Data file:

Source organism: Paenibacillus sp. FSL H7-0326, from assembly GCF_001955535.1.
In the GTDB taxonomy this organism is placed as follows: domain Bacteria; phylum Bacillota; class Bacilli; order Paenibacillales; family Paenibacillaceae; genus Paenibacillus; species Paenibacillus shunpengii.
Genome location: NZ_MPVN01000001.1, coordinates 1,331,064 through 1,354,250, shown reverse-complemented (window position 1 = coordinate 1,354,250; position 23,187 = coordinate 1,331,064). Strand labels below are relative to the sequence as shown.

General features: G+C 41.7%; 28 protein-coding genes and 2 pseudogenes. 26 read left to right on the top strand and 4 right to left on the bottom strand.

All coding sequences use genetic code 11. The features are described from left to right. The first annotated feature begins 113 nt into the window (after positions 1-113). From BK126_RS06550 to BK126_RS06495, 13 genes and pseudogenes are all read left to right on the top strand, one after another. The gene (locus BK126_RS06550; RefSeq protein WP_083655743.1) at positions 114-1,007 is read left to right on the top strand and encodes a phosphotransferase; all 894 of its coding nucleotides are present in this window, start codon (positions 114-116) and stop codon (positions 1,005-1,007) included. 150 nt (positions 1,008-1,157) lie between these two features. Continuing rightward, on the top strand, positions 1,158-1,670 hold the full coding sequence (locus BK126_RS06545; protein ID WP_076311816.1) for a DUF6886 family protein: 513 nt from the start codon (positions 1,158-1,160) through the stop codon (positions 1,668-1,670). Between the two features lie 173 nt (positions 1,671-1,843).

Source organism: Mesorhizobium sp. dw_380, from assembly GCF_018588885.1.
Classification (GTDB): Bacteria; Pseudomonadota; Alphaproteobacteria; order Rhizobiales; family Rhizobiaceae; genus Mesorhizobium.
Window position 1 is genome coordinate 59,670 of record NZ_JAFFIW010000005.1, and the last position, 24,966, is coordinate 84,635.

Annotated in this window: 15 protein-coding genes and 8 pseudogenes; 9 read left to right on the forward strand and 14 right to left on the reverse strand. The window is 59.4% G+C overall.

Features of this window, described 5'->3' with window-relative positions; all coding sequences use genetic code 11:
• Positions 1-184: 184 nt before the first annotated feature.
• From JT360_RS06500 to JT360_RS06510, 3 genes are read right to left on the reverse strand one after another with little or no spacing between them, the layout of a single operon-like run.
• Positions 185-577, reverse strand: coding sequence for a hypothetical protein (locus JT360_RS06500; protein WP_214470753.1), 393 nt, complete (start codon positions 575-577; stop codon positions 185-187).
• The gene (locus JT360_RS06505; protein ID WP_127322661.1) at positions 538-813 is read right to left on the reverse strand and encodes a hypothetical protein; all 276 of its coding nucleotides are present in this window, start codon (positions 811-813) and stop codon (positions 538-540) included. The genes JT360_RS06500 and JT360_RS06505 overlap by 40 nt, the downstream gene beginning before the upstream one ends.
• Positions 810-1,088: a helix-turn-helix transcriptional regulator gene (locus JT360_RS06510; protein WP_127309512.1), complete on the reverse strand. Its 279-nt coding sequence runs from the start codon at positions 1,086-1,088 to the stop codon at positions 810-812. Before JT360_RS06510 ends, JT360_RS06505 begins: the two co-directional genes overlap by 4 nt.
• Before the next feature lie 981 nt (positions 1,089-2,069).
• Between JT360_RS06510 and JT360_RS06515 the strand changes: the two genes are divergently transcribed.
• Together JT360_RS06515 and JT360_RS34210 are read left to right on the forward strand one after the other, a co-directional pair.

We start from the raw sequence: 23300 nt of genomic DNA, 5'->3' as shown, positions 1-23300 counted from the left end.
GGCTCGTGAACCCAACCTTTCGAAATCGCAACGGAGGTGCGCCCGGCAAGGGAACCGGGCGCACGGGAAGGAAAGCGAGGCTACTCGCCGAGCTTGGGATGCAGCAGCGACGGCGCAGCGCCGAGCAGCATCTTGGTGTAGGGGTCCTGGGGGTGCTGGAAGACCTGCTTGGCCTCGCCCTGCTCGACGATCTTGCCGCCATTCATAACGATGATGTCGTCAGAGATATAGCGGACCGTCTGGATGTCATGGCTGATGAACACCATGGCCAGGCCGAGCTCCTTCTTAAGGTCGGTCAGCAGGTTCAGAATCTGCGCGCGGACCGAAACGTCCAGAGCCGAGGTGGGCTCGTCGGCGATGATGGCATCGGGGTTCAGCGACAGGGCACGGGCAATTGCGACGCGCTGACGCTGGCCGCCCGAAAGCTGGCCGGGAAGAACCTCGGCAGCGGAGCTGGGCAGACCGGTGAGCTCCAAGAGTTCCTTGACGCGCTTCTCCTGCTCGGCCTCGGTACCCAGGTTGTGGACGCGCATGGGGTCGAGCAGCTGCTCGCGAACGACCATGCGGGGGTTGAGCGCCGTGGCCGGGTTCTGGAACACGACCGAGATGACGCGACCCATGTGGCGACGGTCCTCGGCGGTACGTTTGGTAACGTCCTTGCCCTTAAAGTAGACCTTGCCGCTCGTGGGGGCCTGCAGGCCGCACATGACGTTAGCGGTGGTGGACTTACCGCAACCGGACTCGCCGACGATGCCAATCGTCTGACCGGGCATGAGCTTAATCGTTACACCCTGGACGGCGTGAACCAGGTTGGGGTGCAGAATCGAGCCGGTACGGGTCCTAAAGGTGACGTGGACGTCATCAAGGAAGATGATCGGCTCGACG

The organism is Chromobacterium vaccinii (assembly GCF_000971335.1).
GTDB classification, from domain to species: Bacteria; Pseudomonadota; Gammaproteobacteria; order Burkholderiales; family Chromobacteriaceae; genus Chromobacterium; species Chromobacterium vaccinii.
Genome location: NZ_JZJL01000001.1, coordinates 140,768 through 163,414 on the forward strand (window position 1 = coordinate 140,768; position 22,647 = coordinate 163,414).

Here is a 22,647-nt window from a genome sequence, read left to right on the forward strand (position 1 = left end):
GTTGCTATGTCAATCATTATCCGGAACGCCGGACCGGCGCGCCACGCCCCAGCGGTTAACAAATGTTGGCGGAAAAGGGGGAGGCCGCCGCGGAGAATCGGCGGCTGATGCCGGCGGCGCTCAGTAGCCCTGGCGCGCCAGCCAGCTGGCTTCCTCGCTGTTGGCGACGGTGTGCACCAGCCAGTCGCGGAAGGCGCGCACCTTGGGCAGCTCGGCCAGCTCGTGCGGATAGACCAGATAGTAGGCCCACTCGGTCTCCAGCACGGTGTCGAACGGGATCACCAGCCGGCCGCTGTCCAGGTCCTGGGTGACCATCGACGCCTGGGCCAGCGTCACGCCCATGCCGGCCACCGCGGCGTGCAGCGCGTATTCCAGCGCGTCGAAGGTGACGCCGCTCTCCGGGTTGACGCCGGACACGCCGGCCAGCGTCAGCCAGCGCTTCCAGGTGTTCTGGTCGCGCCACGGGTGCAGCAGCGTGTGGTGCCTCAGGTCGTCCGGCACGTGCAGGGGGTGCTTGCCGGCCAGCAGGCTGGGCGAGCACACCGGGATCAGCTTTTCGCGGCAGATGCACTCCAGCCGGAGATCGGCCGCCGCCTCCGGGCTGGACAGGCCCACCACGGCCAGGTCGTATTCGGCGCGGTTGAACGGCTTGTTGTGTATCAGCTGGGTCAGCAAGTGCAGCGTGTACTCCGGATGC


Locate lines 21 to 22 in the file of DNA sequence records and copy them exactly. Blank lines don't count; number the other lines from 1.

The organism is Chromobacterium vaccinii (assembly GCF_000971335.1).
GTDB classification, from domain to species: Bacteria; Pseudomonadota; Gammaproteobacteria; order Burkholderiales; family Chromobacteriaceae; genus Chromobacterium; species Chromobacterium vaccinii.